Friday, November 25, 2011

New Magnetic-Field-Sensitive Alloy Could Find Use in Novel Micromechanical Devices

From NIST Tech Beat: November 22, 2011
Contact: Michael Baum

Led by a group at the University of Maryland (UMd), a multi-institution team of researchers has combined modern materials research and an age-old metallurgy technique to produce an alloy that could be the basis for a new class of sensors and micromechanical devices controlled by magnetism.* The alloy, a combination of cobalt and iron, is notable, among other things, for not using rare-earth elements to achieve its properties. Materials scientists at the National Institute of Standards and Technology (NIST) contributed precision measurements of the alloy's structure and mechanical properties to the project.
giant magnetostriction alloy
TEM (transmission electron microscope) image taken at NIST of an annealed cobalt iron alloy. The high magnetostriction seen in this alloy is due to the two-phase iron-rich (shaded blue) and cobalt-rich (shaded red) structure and the nanoscale segregation.
Credit: Bendersky/NIST
View hi-resolution image
The alloy exhibits a phenomenon called "giant magnetostriction," an amplified change in dimensions when placed in a sufficiently strong magnetic field. The effect is analogous to the more familiar piezoelectric effect that causes certain materials, like quartz, to compress under an electric field. They can be used in a variety of ways, including as sensitive magnetic field detectors and tiny actuators for micromechanical devices. The latter is particularly interesting to engineers because, unlike piezoelectrics, magnetostrictive elements require no wires and can be controlled by an external magnetic field source.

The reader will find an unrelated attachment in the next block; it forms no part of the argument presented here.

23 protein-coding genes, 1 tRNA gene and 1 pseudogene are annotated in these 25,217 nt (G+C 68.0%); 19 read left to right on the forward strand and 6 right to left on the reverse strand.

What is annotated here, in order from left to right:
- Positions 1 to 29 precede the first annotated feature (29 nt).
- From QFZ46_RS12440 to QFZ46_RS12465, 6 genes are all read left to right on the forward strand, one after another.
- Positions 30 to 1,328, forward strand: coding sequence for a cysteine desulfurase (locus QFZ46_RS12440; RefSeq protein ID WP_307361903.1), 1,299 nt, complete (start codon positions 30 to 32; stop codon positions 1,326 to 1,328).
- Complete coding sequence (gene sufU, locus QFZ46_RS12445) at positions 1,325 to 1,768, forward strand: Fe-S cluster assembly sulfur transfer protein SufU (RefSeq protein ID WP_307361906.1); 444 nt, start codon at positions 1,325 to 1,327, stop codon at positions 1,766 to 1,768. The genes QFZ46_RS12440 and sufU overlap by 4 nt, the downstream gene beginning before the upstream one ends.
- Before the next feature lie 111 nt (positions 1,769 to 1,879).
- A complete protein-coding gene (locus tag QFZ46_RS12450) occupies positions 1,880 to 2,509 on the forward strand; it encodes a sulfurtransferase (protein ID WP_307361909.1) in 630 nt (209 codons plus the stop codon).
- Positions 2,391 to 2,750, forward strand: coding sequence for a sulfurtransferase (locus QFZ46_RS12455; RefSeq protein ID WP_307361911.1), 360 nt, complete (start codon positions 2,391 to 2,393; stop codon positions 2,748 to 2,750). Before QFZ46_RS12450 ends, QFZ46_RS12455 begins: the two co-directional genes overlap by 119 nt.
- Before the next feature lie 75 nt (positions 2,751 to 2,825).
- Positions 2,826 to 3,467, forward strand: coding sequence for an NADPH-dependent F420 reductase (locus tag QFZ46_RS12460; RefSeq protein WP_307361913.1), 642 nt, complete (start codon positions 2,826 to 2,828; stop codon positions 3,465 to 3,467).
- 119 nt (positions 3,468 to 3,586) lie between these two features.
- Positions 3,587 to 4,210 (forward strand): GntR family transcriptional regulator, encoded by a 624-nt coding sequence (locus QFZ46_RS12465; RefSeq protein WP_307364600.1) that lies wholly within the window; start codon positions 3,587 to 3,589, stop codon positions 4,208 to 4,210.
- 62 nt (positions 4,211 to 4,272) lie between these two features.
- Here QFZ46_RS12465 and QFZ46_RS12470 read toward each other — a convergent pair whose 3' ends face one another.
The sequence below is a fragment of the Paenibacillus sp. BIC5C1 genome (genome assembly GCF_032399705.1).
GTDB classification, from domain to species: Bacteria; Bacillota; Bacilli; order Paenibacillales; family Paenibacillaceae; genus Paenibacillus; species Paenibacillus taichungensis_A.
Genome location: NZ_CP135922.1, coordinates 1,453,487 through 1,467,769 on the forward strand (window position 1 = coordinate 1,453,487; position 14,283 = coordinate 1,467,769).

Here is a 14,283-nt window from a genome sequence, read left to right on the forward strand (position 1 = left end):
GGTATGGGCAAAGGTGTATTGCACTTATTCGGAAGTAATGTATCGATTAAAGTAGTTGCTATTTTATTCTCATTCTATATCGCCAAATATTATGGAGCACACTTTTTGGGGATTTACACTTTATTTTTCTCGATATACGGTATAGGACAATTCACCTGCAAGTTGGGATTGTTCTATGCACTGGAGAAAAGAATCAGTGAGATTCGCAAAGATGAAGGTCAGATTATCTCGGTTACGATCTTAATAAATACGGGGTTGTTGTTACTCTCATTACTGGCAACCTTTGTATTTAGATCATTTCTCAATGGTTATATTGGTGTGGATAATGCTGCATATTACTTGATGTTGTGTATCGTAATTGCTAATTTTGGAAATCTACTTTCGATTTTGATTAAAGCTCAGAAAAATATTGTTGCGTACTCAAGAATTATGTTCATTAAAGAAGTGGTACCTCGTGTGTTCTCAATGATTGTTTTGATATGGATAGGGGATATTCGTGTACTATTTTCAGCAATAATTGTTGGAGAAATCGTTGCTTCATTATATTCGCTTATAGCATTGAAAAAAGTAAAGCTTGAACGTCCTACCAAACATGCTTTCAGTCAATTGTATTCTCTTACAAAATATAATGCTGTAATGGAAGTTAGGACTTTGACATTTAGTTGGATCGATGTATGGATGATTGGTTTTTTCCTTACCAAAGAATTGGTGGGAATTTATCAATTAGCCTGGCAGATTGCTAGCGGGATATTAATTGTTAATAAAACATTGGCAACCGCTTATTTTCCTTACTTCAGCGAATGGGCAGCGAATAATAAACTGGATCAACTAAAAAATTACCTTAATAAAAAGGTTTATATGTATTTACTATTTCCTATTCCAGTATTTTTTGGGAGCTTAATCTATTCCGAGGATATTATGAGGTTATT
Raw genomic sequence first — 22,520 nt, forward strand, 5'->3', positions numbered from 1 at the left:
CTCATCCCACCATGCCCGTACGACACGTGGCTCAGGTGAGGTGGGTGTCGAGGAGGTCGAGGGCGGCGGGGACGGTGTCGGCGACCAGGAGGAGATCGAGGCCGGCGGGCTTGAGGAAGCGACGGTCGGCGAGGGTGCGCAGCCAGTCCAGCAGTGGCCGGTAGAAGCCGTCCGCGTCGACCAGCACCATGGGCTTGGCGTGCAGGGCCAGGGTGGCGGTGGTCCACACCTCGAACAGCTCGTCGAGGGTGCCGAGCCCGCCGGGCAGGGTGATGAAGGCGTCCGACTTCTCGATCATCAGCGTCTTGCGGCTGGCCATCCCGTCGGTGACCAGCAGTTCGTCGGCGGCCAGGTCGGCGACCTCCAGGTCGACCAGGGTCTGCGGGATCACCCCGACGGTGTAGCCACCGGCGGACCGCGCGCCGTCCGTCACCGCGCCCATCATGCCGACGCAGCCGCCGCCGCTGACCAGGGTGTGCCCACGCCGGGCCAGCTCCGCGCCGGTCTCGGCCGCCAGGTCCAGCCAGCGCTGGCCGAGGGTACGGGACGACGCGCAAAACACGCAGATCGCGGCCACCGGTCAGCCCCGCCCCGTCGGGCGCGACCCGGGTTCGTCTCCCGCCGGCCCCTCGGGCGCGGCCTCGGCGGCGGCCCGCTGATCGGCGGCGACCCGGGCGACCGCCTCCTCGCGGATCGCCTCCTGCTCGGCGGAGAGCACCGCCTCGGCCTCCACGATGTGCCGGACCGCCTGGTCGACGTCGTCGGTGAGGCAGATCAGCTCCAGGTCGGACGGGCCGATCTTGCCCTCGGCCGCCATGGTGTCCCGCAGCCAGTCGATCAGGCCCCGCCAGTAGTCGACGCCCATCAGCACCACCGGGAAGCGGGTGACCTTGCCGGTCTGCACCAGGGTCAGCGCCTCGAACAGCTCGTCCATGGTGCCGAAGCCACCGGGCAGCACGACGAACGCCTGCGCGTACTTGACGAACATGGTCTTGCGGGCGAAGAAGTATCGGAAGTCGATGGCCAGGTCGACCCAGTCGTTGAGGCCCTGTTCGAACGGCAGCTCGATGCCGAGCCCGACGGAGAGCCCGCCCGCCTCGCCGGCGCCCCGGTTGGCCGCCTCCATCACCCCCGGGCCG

To find the best mixture of metals and processing, the team used a combinatorial screening technique, fabricating hundreds of tiny test cantilevers—tiny, 10-millimeter-long, silicon beams looking like diving boards— and coating them with a thin film of alloy, gradually varying the ratio of cobalt to iron across the array of cantilevers. They also used two different heat treatments, including, critically, one in which the alloy was heated to an annealing temperature and then suddenly quenched in water.


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